Greg Sankey says SEC was prepared for some athletes to test positive for coronavirus, outlines league's protocol for dealing with cases
Headlines from around the country regarding the number of athletes testing positive for COVID-19 following their return to campus in preparation for the upcoming college football season have some questioning whether we will even have a season this fall.
Among those calling into question the likelihood that the upcoming season will be played is radio host Dan Patrick. During the most recent airing of the “Dan Patrick Show” on Monday, SEC Commissioner Greg Sankey did his best to calm the host’s nerves.
After seeing all the headlines regarding the number of athletes testing positive for COVID-19 from around the county, Sankey was asked if this was something the SEC planned or expected as it worked on its plan once athletes returned to the 14 league campuses.
“It was prepared for. The goal was never to expect zero, that’s just not reality around us,” Sankey answered.” The plan was, test when they arrive. We had positive tests when people came back. We have embedded medical professionals in our athletics program. That’s part of what I think gets missed is the level of care provided for young people on our campuses on a daily basis.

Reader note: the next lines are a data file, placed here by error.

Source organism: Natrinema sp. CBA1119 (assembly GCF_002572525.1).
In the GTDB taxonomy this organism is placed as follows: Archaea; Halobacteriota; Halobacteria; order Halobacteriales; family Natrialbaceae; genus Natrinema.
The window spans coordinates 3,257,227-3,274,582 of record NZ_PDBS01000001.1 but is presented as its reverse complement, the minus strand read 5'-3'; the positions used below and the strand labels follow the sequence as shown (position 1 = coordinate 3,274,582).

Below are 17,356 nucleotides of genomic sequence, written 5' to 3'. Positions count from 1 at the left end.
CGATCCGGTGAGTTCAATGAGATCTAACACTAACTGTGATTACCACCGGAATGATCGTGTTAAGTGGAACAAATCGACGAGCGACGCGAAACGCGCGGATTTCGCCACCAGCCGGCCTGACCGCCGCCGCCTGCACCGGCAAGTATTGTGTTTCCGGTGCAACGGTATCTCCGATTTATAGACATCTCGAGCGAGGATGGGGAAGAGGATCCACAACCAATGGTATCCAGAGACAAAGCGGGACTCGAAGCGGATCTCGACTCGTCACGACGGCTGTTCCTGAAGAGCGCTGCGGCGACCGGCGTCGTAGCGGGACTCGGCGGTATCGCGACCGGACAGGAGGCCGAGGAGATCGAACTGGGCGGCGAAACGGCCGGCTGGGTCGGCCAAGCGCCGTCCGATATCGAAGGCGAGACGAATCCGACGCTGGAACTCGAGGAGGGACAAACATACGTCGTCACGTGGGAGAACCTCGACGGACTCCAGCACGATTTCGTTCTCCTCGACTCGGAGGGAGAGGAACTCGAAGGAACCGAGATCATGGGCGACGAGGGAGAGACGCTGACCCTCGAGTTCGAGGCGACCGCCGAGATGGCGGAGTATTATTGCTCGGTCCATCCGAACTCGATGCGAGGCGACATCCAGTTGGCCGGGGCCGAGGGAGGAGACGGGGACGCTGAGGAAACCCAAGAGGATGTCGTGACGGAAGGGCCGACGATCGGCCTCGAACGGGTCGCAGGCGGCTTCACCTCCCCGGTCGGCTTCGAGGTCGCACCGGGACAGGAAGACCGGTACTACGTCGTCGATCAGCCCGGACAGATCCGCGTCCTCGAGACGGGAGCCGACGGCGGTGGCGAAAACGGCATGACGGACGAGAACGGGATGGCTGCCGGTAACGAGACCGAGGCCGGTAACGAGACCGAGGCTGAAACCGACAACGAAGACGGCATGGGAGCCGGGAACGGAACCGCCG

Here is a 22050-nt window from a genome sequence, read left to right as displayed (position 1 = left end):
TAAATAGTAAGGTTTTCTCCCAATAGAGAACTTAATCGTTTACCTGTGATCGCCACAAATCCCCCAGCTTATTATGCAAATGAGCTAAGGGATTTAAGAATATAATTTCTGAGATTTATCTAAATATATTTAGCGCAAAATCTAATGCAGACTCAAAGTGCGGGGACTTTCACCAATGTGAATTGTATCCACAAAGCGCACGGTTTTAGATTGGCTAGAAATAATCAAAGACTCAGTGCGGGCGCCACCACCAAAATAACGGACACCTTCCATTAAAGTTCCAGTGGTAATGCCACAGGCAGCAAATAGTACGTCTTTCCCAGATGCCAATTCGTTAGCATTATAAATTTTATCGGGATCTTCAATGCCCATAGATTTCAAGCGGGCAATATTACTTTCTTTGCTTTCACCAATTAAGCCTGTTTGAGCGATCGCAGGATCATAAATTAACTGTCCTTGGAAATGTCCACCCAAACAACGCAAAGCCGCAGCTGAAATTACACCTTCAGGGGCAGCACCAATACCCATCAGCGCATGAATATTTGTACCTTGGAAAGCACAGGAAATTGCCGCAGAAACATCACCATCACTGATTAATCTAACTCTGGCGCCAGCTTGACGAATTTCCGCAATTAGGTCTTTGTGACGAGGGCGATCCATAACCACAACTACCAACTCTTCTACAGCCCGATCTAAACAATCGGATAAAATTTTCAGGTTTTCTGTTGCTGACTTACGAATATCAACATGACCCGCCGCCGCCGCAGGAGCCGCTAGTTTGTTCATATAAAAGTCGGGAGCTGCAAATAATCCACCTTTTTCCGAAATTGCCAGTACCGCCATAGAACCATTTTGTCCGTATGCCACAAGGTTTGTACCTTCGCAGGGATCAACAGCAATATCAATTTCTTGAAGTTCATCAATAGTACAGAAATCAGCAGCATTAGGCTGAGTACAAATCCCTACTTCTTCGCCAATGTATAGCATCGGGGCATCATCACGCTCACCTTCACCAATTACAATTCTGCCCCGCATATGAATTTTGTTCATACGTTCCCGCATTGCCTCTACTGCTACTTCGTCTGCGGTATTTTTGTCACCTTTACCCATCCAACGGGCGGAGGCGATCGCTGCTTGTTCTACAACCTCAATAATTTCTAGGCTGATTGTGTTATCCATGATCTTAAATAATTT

“And then there was preparation for the what-ifs. And so those hypotheticals that I have avoided answering are very much a part of planning. What do we do if a bunch of people go to a party or someone tests positive? What do we do if there’s a positive? So, what do we do and they come back? How many people can be allowed in a facility? What is the spacing? What is the expectation when you walk in and leave? What is the continuing reinforcement about the education provided that well you made it through one week doesn’t mean you’ll make it through to unless you take care of yourselves.”
The reality of the situation we are all living is that no one knows what tomorrow will bring following the pandemic but rested assured, the SEC is thinking ahead and planning for a laundry list of eventualities that could arise in the weeks and months to come.
“There are no guarantees,” Sankey continued. “You can go back to March where we all thought we were playing basketball tournaments and March Madness would happen. We made assumptions and we have fewer assumptions made (now) and that’s why we have to prepare for the whole set of contingencies.”
The league commissioner went on to say the plan remains the same for the SEC, the season will be played as scheduled but he did note the league has worked out just short of 20 scenarios for the coming season.